Budapest (MTI) – Relations between Hungary and Georgia are deepening, Zsolt Németh, head of parliament’s foreign affairs committee, said after a meeting between the committee and a delegation led by Sophio Katsarava, his Georgian counterpart, in Budapest on Wednesday.

The two sides were in agreement that Hungary and Georgia’s views are very similar both on bilateral relations and international issues, Németh told MTI after the talks.

One major aspect of the two countries’ ties is that the establishment of direct air connection between Hungary and Georgia has given a boost to tourism and economic ties, he said.

Németh welcomed that Hungary had increased the number of Georgian students it will offer Stipendium Hungaricum scholarships to from 50 to 80. Georgia is also offering scholarships to five Hungarian students wishing to study in that country, he said.

He said the two countries have several joint projects in the pipeline.

Németh also said Georgia had expressed great interest in the Visegrad Four grouping of Hungary, the Czech Republic, Poland and Slovakia. He said it was important for the V4 to represent the interests of its eastern partners, including Georgia, within the European Union.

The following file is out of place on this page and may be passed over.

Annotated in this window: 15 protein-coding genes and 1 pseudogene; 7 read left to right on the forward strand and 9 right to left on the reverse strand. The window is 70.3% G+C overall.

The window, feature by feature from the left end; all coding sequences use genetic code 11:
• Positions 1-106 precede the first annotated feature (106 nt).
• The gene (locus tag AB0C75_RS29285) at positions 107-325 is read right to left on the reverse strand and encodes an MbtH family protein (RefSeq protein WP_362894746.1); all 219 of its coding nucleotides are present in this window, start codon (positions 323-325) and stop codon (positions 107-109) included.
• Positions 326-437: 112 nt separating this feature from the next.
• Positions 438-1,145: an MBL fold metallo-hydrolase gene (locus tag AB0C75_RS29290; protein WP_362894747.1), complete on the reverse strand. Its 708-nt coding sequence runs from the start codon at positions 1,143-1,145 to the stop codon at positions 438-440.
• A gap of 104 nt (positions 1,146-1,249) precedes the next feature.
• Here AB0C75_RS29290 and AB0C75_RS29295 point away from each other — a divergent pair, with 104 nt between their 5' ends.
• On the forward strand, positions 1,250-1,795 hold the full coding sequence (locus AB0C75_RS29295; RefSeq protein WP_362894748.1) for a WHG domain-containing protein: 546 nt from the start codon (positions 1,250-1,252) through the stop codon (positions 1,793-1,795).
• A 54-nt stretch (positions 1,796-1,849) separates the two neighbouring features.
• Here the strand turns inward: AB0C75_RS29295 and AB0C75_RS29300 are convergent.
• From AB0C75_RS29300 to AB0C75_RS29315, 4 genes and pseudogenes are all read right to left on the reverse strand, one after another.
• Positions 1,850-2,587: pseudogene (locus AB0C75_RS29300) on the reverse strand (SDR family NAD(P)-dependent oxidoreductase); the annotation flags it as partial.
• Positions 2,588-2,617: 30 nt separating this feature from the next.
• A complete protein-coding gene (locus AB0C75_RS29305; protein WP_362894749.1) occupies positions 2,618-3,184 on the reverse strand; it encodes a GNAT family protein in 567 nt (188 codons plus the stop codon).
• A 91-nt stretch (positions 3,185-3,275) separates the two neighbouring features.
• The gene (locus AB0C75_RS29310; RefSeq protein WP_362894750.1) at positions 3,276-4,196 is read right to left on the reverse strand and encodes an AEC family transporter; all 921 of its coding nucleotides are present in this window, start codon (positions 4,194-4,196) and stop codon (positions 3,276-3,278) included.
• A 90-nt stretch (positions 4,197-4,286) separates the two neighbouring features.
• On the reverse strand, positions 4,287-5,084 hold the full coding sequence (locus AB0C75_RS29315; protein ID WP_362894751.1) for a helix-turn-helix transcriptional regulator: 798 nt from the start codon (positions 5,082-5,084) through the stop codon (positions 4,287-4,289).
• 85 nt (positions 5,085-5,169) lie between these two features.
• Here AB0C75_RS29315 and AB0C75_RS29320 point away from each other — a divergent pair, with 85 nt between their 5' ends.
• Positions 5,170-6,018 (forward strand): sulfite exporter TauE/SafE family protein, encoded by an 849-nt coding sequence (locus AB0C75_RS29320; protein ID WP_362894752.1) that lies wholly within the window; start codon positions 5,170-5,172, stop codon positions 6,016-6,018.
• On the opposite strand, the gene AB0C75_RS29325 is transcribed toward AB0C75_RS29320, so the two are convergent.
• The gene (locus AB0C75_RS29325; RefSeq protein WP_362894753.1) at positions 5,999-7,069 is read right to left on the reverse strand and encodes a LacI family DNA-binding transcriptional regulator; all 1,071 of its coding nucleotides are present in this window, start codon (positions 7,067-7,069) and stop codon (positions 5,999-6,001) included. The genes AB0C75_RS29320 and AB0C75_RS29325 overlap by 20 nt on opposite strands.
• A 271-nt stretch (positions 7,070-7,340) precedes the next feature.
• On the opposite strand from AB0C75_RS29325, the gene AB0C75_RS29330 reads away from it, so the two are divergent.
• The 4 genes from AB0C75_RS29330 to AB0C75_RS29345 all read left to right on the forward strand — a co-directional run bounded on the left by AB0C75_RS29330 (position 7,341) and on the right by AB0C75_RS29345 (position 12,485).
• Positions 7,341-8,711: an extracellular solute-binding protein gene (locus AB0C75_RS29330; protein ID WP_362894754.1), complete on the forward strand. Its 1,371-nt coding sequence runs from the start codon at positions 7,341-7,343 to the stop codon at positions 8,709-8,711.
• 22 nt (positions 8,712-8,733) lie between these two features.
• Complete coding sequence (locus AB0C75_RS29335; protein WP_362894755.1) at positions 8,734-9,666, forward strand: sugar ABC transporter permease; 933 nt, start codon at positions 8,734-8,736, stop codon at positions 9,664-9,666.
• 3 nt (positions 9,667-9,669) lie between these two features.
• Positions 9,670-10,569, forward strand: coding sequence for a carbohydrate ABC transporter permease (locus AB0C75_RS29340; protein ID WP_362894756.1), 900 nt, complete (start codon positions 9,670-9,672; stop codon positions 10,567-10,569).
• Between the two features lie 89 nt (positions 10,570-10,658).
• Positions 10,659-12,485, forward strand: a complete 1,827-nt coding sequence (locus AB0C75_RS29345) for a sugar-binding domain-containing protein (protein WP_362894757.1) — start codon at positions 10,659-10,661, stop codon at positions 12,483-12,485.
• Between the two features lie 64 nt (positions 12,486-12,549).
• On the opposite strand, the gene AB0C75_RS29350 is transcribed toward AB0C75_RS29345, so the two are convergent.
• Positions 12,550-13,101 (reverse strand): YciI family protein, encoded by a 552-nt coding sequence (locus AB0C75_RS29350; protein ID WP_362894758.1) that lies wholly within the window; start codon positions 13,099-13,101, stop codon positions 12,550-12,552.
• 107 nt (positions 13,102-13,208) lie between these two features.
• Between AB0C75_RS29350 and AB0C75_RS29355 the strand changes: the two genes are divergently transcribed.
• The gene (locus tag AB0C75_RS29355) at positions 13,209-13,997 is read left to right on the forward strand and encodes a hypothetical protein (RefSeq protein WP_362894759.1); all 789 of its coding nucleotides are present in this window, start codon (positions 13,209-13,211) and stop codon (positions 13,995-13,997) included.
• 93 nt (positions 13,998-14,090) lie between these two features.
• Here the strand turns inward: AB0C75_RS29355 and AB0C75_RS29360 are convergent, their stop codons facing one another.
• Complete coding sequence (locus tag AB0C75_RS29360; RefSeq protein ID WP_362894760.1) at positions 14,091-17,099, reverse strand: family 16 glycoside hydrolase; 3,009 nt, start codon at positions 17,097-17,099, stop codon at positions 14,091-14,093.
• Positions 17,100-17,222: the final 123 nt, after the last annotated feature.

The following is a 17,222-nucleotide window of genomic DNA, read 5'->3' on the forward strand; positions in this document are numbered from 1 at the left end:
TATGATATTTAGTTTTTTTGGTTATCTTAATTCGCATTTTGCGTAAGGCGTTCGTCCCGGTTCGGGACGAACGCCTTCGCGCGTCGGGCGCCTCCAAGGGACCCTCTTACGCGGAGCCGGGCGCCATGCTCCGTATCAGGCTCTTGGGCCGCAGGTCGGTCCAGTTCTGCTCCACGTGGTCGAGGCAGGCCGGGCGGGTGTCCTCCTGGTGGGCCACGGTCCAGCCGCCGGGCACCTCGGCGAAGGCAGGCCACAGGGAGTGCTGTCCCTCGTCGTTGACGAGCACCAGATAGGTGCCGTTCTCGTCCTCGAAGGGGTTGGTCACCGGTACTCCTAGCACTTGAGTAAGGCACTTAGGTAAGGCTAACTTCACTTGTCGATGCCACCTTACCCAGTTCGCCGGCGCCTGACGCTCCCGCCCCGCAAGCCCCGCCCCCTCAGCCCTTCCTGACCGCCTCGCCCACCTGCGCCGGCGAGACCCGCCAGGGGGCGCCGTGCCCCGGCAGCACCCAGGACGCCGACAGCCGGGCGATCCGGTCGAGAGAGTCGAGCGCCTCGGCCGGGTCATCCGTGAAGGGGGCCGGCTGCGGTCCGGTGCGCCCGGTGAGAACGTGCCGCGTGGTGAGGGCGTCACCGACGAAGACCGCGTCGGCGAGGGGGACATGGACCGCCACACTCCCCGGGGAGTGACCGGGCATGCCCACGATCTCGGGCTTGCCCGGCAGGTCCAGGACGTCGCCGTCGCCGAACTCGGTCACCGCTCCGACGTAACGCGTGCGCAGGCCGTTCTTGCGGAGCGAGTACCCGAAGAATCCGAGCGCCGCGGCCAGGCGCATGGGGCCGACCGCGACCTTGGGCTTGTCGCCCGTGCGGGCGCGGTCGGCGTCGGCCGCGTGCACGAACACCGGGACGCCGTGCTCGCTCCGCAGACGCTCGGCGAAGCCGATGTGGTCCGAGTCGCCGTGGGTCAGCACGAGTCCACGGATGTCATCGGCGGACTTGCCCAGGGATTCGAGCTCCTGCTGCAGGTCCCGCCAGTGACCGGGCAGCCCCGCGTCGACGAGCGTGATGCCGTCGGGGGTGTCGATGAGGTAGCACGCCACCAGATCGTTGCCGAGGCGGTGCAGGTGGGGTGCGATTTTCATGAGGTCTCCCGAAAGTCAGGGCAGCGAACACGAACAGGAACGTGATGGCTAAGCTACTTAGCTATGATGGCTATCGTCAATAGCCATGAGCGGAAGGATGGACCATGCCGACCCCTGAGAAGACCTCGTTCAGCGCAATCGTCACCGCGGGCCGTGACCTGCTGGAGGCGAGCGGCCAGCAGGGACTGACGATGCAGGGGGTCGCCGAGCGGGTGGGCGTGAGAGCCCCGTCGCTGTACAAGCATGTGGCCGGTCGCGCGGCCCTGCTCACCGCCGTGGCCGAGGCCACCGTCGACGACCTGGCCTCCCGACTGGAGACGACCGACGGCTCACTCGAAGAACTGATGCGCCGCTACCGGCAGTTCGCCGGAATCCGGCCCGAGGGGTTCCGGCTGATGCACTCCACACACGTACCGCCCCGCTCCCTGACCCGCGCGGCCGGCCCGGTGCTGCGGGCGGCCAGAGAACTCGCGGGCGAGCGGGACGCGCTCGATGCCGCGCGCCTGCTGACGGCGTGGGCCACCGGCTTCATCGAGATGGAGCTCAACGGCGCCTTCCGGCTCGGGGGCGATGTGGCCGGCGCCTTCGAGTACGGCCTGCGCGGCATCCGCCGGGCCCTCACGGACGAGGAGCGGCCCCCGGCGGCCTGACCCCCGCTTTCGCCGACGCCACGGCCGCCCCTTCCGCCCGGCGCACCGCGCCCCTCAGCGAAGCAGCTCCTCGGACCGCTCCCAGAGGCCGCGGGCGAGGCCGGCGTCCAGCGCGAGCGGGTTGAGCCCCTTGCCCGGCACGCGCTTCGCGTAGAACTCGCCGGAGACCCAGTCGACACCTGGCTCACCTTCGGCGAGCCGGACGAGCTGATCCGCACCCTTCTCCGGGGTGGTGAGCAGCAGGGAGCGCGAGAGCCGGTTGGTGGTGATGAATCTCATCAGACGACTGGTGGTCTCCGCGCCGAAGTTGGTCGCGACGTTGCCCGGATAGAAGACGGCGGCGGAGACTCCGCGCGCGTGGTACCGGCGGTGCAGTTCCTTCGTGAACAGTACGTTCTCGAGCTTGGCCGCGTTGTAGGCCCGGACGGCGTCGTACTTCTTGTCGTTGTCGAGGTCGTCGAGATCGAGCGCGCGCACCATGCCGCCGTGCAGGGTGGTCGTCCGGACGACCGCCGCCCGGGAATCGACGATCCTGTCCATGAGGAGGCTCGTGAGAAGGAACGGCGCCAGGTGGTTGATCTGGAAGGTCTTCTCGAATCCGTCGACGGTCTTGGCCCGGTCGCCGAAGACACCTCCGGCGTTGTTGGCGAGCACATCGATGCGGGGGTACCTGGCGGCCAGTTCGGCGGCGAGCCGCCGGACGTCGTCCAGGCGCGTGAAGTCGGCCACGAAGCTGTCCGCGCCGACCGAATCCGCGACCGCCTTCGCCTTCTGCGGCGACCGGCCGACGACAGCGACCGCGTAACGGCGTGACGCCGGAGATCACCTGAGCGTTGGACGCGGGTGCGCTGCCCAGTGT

He said the EU was preparing to redefine its Eastern Partnership programme, adding that the cooperation between Hungary and Georgia, as well as the V4 and their eastern partners, could be a key factor in the EU’s ability to “breathe new life” into the programme.

Nemeth also underlined the importance of Georgia’s Euro-Atlantic orientation and of assuring the West’s eastern partners that NATO is about security and not spheres of interest. He noted that the NATO Parliamentary Assembly would soon be holding a meeting in Tbilisi and expressed hope that the meeting would advance this view.

Katsarava said economic, trade, education and government relations between Hungary and Georgia were traditionally good, adding that today’s meeting was aimed at deepening parliamentary ties. She said Hungary supports Georgia’s territorial independence and Euro-Atlantic aspirations.

Source: MTI

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